First put yourself in the shoes of a merchant, you sell hats and on average you make a 10-dollar profit per sale through your website. You convert about 1% of your visitors to buyers so each ‘average’ visitor is essentially worth 10 cents to you. You want more traffic so you’ve decided to create some new content for your site to build natural SEO traffic. You take the time to write and code the new pages, or you outsource the job, either way lets say each new page of content costs you $100 to create and rank on average (including copy writing, HTML and linking). Each page is targeted at one keyword and your site ranks very well so you generally manage to get about a 1% “clickshare” of the total overall keyword traffic for the keyword you are optimizing (based on something like wordtracker data). You would like to make your investment back in increased sales in a month using the new traffic the pages will generate.

Using these givens there is a formula:
CostPerPage/KeywordPerPage/ProfitPerVisitor/DaysToBreakEven/Clickshare = TrafficThreshold
So for our hypothetical situation that is: 100/1/0.10/30/0.01 or 3333.3.
This means that for you to break even in one month with these cost and profit numbers each keyword you optimize for needs to have at least 3334 total searches per day. This is your traffic threshold.

There are lots of ways to improve this number, optimizing each page for more than one keyword, increasing your profit per visitor (by increasing average profit per sale or conversion rate), being willing to wait a bit longer to make your money back or reducing your cost to create new pages. The numbers will change but the formula remains the same.

But lets look at how each individual factor controls your threshold.
First cost per page, starting at $1000 per page and going down to $10 your profitable traffic threshold per keyword looks like this:

As you increase the number of days you’re willing to wait to recoup your initial investment the graph looks like this:

By optimizing for more keywords per page you can bring down your threshold in this curve

and finnally, by increasing your profit per visitor you do this to the shape:

One initial observation that can be made is that the cheaper you can make your pages the less traffic you need per keyword to justify the expense, its a purely zipf curve, no point of diminishing returns. On the other hand with profit per visitor, keywords per page and days to recoup, there can clearly be seen a point of diminish returns past which improvements to your numbers are no longer low hanging fruit. For each of these three metrics there is a sweet spot where you can minimize your traffic threshold with the least amount of effort.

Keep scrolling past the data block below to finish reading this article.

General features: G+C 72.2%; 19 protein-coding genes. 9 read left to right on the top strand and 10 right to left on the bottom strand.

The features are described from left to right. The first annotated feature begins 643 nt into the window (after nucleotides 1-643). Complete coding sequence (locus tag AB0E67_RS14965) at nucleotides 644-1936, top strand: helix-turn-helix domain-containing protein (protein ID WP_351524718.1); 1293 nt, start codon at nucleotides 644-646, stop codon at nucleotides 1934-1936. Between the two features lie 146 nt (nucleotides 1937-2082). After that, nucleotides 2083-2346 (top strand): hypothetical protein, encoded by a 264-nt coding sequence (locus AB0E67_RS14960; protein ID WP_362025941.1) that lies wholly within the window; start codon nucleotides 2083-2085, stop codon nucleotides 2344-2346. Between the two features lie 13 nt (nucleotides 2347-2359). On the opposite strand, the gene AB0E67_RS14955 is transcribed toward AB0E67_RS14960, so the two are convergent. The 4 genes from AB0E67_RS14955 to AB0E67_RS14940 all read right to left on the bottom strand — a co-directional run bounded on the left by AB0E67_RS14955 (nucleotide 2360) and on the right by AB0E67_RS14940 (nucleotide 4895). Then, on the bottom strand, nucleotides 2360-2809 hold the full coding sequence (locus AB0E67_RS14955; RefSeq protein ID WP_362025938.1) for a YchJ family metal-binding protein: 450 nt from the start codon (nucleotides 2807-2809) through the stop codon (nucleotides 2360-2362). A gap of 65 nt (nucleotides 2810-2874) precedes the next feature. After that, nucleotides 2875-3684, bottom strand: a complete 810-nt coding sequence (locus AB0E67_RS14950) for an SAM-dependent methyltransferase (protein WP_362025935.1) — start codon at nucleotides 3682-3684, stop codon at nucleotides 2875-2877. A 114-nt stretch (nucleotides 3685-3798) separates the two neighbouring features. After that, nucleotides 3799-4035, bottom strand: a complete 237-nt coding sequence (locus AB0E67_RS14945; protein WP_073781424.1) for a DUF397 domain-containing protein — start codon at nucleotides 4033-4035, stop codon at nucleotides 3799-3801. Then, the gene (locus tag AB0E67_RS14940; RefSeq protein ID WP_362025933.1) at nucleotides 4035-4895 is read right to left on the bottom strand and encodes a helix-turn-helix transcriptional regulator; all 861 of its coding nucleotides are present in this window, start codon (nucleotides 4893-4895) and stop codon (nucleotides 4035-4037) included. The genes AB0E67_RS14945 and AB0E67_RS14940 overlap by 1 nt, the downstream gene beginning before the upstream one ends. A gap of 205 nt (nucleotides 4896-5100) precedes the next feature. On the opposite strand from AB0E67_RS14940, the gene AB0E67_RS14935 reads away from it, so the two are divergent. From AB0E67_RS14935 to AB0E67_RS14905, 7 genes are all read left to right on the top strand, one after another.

The point of trying to minimize your traffic threshold is to make your business model nimble enough to squeeze way down into the tail of your niche and take advantage of as much of the available keyword traffic as possible.

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Kottke on What Makes an Idea Viral

The factors that play into the “virality” of an idea, or more specifically a link in this case, is a topic I’ve started to delve into with my What Makes an Idea Viral series. Yesterday, Jason Kottke did a little bit of his own riffing on the Seth Godin post that started my series:

Seth hits the nail right on the head with this. When I’m deciding what links to post here, I’m essentially curating ideas, collecting them to “send” to you (and to myself, in a way). And unconsciously, these seven points factor into my decision on what to post here.

Kottke essentially agrees with Godin in his list of factors. We should all be thinking about these points when creating any content we’d like people to link to.

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PHP Ajax Tail Implimentaion

A while back I linked to a demo of a script I wrote implementing the unix command tail (Like for watching the data being appended to a file), so I could tail a log file. I finally got around to posting the source code.
You’ll need saja the secure ajax for PHP framework and my saja.functions.php file as well as the actual output page, tail.php.
As with most of my code its icky and hackish, but it works. For me at least.

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Wikipedia’s XML Dump, MySQL and PHP

For a corpa to use for an as-yet-unnamed project I’m working on, I’ve been struggling with the unwieldy wikipedia XML dump.

1.4gb of pure XML wikicontent. A huge pain to import however, since SQL dumps are no longer directly released. I had to install mediawiki’s (the software that wikipedia runs on) database structure (in the source code its in maintentance/tables.sql), then run a java program called mwdumper to create an enourmous SQL file. All of that didn’t take very long, what’s taking a while now is actually importing that SQL file.